Plans are underway to to pipe approximately 10,000 gallons of extra water per day from the Orcutt seep into the town’s underdrain system. A second pipe will send the water from the underdrain system into a discharge site along Pine Creek at Boyd Skinner Park.
The goal for the project is to prevent the additional water from Orcutt Hill entering and overwhelming the town’s sewer system, especially in the winter.
The project is funded through a grant awarded by the Wyoming State Loan and Investment Board, with the Town of Pinedale and Sublette County splitting the local match, putting the town on the hook for approximately $159,000, said Mayor Murdock.
Water flowing from the Orcutt seep into Pine Creek will be tested by town staff for cleanliness, Mayor Murdock told the Roundup. The additional 10,000 gallons flowing into Pine Creek are expected to improve winter fish habitat, he continued.
Construction on the project to redirect water form Orcutt Hill is expected to begin in spring 2024, said Abram Pearce, director of public works.
Council members approved a professional services agreement with Ardurra Group, Inc., to move forward on the pathway connectivity project by a 5-0 vote.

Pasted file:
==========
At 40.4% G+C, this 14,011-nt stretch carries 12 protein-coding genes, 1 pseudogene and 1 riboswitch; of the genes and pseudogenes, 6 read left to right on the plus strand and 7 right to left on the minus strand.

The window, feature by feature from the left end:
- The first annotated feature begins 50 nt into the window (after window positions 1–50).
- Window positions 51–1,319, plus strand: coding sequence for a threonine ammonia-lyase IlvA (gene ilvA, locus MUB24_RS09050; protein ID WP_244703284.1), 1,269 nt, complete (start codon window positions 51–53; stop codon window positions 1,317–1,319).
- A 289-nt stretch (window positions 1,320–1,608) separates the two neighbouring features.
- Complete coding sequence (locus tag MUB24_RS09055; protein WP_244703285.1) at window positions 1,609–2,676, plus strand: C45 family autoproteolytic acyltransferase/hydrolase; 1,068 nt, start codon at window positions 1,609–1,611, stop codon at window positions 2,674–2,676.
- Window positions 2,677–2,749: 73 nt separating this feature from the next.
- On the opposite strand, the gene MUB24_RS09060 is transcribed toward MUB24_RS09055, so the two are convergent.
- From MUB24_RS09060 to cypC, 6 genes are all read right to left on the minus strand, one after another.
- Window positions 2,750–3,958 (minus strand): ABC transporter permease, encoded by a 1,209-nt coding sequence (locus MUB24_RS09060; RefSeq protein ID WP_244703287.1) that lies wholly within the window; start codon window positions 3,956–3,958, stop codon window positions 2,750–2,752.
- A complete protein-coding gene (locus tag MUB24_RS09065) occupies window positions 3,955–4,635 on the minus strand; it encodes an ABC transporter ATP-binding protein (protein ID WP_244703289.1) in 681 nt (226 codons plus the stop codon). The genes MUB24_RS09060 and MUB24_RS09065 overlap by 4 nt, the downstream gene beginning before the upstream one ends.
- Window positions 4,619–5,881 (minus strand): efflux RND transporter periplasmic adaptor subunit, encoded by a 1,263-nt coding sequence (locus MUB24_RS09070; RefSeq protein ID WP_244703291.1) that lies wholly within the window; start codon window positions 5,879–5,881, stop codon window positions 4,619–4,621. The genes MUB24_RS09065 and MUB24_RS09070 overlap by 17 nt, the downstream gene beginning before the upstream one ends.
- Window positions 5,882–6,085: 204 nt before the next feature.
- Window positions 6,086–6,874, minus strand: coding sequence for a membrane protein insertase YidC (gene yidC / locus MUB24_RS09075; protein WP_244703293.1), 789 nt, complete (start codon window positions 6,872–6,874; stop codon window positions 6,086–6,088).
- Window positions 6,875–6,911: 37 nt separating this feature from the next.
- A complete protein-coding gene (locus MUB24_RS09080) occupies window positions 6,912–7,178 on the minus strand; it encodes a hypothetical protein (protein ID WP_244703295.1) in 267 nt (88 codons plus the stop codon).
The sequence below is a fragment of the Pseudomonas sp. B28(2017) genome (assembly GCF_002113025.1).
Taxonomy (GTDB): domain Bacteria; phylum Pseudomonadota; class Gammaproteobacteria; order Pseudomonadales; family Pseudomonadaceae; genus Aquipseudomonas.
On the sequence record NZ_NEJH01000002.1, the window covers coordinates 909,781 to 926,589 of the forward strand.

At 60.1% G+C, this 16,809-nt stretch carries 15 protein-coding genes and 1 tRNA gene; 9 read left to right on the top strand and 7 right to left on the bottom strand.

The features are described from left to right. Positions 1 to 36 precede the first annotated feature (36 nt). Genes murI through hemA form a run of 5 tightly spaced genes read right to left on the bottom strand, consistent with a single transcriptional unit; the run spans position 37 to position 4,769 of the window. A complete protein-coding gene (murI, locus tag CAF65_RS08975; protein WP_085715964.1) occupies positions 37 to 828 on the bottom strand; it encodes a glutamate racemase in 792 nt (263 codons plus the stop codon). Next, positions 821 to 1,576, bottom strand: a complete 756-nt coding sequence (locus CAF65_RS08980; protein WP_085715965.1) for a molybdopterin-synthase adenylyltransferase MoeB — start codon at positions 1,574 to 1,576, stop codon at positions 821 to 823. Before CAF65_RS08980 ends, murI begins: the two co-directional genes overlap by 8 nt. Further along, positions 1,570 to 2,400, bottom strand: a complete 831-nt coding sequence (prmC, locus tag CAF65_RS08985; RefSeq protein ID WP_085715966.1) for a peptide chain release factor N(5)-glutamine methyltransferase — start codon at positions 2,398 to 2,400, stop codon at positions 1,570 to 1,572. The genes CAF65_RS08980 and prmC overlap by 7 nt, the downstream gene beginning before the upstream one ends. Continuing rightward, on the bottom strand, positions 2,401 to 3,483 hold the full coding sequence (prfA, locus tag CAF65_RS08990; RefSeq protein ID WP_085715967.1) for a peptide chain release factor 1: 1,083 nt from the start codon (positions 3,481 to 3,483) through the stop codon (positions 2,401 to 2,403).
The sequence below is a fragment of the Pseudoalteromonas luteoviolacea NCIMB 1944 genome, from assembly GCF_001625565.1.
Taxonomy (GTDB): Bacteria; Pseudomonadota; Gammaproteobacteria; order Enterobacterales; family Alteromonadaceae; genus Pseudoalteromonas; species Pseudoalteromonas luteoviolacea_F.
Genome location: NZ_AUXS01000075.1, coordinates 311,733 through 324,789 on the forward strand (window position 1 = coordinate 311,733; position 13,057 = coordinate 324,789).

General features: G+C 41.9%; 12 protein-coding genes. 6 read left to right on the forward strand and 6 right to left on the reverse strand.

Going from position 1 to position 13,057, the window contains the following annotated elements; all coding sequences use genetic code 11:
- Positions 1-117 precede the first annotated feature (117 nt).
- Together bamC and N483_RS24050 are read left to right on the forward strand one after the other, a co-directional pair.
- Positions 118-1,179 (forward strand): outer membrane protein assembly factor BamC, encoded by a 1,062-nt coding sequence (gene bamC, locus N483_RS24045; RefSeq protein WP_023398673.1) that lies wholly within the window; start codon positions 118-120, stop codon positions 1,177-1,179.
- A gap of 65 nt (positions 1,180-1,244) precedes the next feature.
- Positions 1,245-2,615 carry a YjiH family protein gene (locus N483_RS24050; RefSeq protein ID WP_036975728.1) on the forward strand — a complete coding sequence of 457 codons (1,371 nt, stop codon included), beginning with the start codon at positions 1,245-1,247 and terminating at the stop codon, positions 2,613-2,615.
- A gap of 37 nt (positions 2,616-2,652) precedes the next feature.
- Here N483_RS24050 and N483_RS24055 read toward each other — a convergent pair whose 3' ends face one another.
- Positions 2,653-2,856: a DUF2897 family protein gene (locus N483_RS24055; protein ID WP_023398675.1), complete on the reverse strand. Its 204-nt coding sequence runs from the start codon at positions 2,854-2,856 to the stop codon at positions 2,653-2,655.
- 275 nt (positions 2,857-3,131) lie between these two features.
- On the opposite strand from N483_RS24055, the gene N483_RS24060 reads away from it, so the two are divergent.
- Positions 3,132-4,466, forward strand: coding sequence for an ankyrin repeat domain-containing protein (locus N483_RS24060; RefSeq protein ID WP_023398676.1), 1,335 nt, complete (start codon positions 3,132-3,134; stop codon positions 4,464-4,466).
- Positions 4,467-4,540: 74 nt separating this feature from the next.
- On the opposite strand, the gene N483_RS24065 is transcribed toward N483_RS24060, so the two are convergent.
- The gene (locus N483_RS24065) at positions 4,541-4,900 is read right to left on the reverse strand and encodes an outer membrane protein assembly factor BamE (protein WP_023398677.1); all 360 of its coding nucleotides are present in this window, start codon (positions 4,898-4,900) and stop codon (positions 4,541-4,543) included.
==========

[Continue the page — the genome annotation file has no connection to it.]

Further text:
The Ardurra Group acquired T-O Engineers, the company previously carrying out work on the connectivity project, explained Mayor Murdock.
The town received a $320,000 Wyoming Department of Transportation Connectivity Grant to fund the project, he added. The council’s motion on Aug. 14 increased the project costs by $7,000 to install lighting above existing pathways in American Legion Park and Boyd Skinner Park.
The council voiced its approval of the lighting system to improve safety on the pathways, particularly when moose wander across the paths in the dark, said Councilwoman Judi Boyce and Councilman Dean Loftus.
The intention of the pathway connectivity project is to link all the existing pathways in Pinedale into a single system so pedestrians and cyclists can move through the community with ease, said Pearce.
Planning and zoning
Council members unanimously approved the mayor’s appointment of Tesa Manning to the Planning and Zoning Commission.
Manning is a “long-term resident in Pinedale with great ideas,” said Mayor Murdock.
A motion passed, 5-0, accepting a preliminary plat application submitted by Casey Dauwen, owner of Hat Creek Land Company, to subdivide the Crosswinds Subdivision, an L-shaped plot of land, into three separate lots.
Dauwen did not express plans to further develop the three lots at this time.
Following a public hearing where no opposition was voiced on the proposed subdivision, the council passed four variance requests waiving town code that would have required Dauwen to install streetlights, water-supply service lines, sanitary sewer lines and sidewalks. The primary reason for the variances was due to the lots remaining undeveloped in the immediate future.
The only exception the town made was regarding a variance request to waive the installation of fire hydrants. Citing safety concerns, the council denied Dauwen’s fire-hydrant variance request.
Dauwen’s stated that his reason to waive fire hydrant requirements was to avoid tearing up Wilson Street more than once if future development is pursued.